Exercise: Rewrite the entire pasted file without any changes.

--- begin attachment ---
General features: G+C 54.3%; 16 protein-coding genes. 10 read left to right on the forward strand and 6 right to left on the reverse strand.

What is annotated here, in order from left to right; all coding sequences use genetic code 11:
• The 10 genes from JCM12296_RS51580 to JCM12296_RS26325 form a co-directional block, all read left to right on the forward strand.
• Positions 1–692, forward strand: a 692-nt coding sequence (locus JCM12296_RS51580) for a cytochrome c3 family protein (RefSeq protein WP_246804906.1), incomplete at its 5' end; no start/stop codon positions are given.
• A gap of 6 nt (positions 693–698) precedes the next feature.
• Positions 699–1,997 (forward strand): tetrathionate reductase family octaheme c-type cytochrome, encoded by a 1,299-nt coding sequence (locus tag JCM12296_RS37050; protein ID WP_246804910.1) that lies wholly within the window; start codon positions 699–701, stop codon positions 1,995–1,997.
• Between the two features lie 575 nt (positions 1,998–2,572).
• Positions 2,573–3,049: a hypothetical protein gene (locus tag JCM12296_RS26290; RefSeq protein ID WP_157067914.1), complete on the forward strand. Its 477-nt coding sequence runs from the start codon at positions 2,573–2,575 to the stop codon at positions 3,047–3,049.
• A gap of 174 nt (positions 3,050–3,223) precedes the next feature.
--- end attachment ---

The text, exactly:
General features: G+C 54.3%; 16 protein-coding genes. 10 read left to right on the forward strand and 6 right to left on the reverse strand.

What is annotated here, in order from left to right; all coding sequences use genetic code 11:
• The 10 genes from JCM12296_RS51580 to JCM12296_RS26325 form a co-directional block, all read left to right on the forward strand.
• Positions 1–692, forward strand: a 692-nt coding sequence (locus JCM12296_RS51580) for a cytochrome c3 family protein (RefSeq protein WP_246804906.1), incomplete at its 5' end; no start/stop codon positions are given.
• A gap of 6 nt (positions 693–698) precedes the next feature.
• Positions 699–1,997 (forward strand): tetrathionate reductase family octaheme c-type cytochrome, encoded by a 1,299-nt coding sequence (locus tag JCM12296_RS37050; protein ID WP_246804910.1) that lies wholly within the window; start codon positions 699–701, stop codon positions 1,995–1,997.
• Between the two features lie 575 nt (positions 1,998–2,572).
• Positions 2,573–3,049: a hypothetical protein gene (locus tag JCM12296_RS26290; RefSeq protein ID WP_157067914.1), complete on the forward strand. Its 477-nt coding sequence runs from the start codon at positions 2,573–2,575 to the stop codon at positions 3,047–3,049.
• A gap of 174 nt (positions 3,050–3,223) precedes the next feature.